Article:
Atlantis sails down to Narec's new test bench
Atlantis Resources is to truck its 120-tonne tidal turbine to Newcastle’s National Renewable Energy Centre (Narec) as part of a major research and development programme designed to bring the machine to market.
Tim Cornelius, Atlantis chief executive, confirmed the company will transfer its 1MW AR1000 nacelle by truck from Orkney’s European Marine Energy Centre (EMEC) to Narec’s new drive train test rig, which is on the verge of completion.
While testing the machine at EMEC last autumn, Atlantis identified a component that was limiting the amount of electricity the machine could transport to the National Grid.
However, Cornelius maintained the fault was not the main reason for taking the turbine to Narec. It will also allow the AR1000 to be monitored in various tidal cycles in a controlled environment before being transported back to EMEC for more open water testing in the summer.
“We chose Narec because we want to be able to independently test our turbine and provide all that information to our customers. It’s a perfect way to do it,” he said.
“A specific tidal turbine has to be efficient over a number of different environmental conditions and tidal flows. It’s more about investing the time in the site and letting that drive the specifications of the turbine, rather than building a generic turbine [that may not work at a specific site].”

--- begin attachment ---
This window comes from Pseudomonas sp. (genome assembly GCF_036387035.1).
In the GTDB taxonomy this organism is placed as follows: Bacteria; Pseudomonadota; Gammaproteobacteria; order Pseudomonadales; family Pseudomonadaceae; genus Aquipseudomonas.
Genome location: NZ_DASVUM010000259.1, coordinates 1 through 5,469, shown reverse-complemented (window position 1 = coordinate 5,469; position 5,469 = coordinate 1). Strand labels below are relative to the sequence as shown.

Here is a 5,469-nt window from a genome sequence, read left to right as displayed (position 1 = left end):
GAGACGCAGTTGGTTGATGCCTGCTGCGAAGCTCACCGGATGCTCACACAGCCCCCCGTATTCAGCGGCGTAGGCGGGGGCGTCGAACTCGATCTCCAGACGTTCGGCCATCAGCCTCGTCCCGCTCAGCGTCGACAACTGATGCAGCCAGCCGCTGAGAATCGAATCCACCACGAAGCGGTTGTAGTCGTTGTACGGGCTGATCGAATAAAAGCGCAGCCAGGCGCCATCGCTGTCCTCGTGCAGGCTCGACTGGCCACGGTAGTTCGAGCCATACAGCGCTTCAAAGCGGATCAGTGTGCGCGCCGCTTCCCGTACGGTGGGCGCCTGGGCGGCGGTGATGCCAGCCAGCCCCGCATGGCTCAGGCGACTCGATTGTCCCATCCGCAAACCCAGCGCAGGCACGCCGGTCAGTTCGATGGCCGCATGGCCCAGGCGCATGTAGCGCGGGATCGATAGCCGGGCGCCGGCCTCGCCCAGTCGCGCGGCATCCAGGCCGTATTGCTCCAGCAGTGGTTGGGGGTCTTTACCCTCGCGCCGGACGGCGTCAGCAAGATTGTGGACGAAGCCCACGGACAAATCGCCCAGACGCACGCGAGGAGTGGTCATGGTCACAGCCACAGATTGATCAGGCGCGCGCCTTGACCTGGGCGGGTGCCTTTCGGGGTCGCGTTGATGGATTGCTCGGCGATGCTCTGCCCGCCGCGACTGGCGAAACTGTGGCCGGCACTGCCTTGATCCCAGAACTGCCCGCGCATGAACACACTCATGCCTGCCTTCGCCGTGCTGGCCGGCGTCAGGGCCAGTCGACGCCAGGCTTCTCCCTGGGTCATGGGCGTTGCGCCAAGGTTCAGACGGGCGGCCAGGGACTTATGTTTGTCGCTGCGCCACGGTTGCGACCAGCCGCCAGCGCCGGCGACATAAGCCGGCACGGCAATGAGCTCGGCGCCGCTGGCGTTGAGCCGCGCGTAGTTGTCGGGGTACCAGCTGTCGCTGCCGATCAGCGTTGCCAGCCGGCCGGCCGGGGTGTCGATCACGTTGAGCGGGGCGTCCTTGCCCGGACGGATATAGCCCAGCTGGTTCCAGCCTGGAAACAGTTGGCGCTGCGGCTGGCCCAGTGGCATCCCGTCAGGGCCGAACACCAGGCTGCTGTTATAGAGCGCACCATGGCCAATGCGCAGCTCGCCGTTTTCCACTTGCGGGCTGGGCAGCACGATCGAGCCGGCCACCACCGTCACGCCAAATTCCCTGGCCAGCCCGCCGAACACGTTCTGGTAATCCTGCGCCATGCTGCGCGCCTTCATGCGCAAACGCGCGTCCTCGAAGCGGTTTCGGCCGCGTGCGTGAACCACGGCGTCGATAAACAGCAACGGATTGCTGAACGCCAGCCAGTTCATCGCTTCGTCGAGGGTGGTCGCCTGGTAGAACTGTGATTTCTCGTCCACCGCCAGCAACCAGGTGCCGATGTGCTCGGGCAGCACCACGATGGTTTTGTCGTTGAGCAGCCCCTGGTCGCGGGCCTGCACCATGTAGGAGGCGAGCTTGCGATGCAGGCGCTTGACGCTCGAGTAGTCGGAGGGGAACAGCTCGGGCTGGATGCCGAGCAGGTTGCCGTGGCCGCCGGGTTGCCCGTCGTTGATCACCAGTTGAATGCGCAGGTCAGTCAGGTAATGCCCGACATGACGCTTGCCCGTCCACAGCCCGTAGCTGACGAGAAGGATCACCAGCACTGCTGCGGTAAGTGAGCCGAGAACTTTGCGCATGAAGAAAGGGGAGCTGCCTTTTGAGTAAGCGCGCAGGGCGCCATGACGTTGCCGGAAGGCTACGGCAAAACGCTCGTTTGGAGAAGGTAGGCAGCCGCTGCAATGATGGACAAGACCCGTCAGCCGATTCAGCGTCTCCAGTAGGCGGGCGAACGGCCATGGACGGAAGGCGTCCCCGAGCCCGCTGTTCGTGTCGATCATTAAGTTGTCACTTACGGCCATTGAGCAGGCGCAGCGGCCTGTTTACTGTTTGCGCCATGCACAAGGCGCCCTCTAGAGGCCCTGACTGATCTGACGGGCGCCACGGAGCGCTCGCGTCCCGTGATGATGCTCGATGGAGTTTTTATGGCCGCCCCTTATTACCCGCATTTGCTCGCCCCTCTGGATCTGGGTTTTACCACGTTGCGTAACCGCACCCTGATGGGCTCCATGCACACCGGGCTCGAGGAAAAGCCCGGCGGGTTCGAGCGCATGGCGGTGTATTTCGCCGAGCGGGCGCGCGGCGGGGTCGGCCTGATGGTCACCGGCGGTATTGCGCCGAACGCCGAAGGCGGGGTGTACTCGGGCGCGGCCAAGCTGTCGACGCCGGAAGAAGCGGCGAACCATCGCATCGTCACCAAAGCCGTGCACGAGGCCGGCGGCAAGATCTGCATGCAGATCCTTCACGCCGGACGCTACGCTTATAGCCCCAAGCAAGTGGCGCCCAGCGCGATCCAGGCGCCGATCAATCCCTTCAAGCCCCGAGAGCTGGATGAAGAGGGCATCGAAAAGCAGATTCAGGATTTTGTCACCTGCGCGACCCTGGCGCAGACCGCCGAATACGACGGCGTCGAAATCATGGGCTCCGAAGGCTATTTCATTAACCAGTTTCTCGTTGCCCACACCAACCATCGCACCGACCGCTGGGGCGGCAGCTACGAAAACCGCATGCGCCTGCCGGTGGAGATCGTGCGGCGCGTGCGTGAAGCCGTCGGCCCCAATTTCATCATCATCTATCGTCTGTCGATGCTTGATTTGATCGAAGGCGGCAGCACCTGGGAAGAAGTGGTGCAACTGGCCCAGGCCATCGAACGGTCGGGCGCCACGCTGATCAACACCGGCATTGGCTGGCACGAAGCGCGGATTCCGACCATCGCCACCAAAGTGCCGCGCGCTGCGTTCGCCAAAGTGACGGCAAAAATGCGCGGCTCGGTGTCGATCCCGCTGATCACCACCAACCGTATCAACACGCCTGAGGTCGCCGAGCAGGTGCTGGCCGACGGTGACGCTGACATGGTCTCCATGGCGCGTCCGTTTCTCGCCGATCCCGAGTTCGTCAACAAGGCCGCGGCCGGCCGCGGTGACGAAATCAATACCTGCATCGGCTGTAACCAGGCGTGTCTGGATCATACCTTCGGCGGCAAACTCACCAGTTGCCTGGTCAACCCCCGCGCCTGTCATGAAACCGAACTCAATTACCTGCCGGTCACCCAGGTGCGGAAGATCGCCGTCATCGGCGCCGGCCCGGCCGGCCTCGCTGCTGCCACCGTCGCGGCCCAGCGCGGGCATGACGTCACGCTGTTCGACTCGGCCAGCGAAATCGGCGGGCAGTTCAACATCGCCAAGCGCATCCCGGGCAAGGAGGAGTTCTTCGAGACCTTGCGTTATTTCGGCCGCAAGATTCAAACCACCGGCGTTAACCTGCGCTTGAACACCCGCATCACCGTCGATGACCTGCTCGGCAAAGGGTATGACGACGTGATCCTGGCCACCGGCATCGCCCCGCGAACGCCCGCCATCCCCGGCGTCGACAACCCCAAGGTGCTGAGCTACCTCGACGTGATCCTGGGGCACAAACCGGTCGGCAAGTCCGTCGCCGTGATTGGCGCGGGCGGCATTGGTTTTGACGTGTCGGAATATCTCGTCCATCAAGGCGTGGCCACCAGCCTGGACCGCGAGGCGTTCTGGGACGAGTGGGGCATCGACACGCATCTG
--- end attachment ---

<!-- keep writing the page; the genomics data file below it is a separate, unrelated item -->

Cornelius added that the company is “100 per cent focused” on proving the machine for the Meygen project, which could see up to 400 tidal turbines deployed in the Inner Sound, potentially generating 400MW in one of the fastest-flowing areas of the Pentland Firth by 2020.
He said the company will also be seeking to hire engineers and procurement offices this year to help further develop the technology.
Cornelius refused to disclose how much it would cost Atlantis to take the AR1000 south of the border, saying only that the company’s shareholders have committed to “a continued programme of investment” in 2012.